Posted by Bryan A.
By Philip K. Dick; Performed by Mel Foster
Publisher: Brilliance Audio
6 hours [UNABRIDGED]
Themes: / Humanity / Future / Artificial Intelligence
After the twentieth century’s devastating series of wars, the world’s governments banded together into one globe-spanning entity, committed to peace at all costs. Ensuring that peace is the Vulcan supercomputer, responsible for all major decisions. But some people don’t like being taken out of the equation. And others resent the idea that the Vulcan is taking the place of God. As the world grows ever closer to all-out war, one functionary frantically tries to prevent it. But the Vulcan computer has its own plans, plans that might not include humanity at all.
Vulcan’s Hammer by Philip K. Dick was first published in 1960. The book’s origin however is an expansion of a novella that has been published previously and therefore places this story among some of the author’s very earliest science fiction works. The book’s central theme of what makes us human versus that of a machine is one that continued into many of Philip K. Dick’s later and more popular novels.
The plot revolves around that of a supercomputer named Vulcan 3 which acts as the world’s leader. Most of the characters (including the main protagonist William Barris,) are Directors of an organization called Unity which represent various regions of the world on behalf of Vulcan. Another more mysterious group that call themselves the Healers appear to be trying to thwart the will of Vulcan 3. Another key character, Father Fields, is from this counter-group.
Narration is handled by Audie award winner Mel Foster whose many other audiobook titles also include Philip K. Dick’s The Zap Gun. I enjoyed his performance of the material here and plan to give his take on The Zap Gun a listen also. I recommend Vulcan’s Hammer as I found interesting the development of a theme which continued into many of the author’s later novels.
We Can Build You
By Philip K. Dick; Read by Dan John Miller
Publisher: Brilliance Audio
Published: August 14, 2012
[UNABRIDGED] – 7 discs; 8 hours
Themes: / androids / healthcare / future / bureaucracy /
In this lyrical and moving novel, Philip K. Dick intertwines the story of a toxic love affair with one about sentient robots, and unflinchingly views it all through the prism of mental illness — which spares neither human nor robot. The end result is one of Dick’s most quietly powerful works.
When Louis Rosen’s electronic-organ company builds a pitch-perfect robotic replica of Abraham Lincoln, the firm is pulled into the orbit of a shady businessman, who is looking to use Lincoln for his own profit. Meanwhile, Rosen seeks Lincoln’s advice as he woos a woman incapable of understanding human emotions — someone who may be even more robotic than Lincoln’s replica.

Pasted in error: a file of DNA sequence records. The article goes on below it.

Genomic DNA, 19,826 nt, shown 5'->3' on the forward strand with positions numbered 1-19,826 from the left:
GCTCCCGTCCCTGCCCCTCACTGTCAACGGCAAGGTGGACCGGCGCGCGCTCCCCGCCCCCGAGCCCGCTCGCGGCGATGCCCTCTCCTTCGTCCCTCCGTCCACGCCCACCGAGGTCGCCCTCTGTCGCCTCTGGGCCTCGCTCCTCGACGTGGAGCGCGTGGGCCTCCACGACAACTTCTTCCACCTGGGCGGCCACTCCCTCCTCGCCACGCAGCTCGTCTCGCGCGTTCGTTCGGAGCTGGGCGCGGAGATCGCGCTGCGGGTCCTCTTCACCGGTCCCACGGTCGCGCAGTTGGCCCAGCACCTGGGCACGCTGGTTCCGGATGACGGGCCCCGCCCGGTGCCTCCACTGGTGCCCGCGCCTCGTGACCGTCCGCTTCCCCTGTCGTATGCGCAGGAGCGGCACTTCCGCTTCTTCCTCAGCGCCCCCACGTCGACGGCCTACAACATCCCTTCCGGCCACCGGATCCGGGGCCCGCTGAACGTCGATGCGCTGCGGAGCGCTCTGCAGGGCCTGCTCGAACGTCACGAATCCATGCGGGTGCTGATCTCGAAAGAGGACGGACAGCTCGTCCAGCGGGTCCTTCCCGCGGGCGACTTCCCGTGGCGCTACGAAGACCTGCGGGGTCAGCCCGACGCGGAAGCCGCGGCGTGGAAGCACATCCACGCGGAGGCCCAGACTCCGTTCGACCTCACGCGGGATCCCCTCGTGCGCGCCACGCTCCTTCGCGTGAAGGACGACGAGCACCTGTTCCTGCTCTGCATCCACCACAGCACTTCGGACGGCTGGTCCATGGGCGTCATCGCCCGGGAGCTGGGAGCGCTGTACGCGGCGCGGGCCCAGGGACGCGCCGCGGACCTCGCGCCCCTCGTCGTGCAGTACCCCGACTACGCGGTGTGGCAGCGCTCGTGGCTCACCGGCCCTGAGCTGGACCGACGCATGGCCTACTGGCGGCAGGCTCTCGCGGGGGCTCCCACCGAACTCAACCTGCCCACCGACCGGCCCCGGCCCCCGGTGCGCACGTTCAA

Published in 1972, Dick uses the premise of a “future” (the book takes place in Dick’s imagined 1982) where programming is advanced enough to allow programming the appearance of sentience into androids to provide a treatise on mental health and mental healthcare.
In short, Louie Rosen and his partner Maury run a business making and selling electronic organs. One day, however, Maury decides to make an android of Edwin Stanton, Lincoln’s Secretary of War. When he reveals it to Louie, he also reveals that his schizophrenic daughter, Priss, played a large role in developing the personality for it. The Stanton simulacrum is quite successful, and they make another, this time of Abraham Lincoln. They get the idea to pitch it to an investor, Barrows, to capitulate on Americans’ love for the Civil War (which at the time it was written, was nearing its centennial). Unfortunately, as Barrows and the crew spend more time with the Lincoln, they find that it is moody and seems manic. While this may be historically accurate, it could also be a projection of Priss’s beliefs about Lincoln into the programming. Where the Stanton android is personable, logical, and “normal,” the Lincoln is anything but. Eventually, Barrows decides to pass on the investment and instead make his own (which he will use as first settlers for a moon colony–an idea I would have preferred to read about). Priss ends up infatuated with Barrows and follows him back to Seattle. Louie, while talking to the Lincoln, seems to have also developed mental instability and runs to Seattle to bring Priss back. She shoots him down and he ends up committed. The story ends when Louie “gets over” his issues and is discharged to go about his normal life.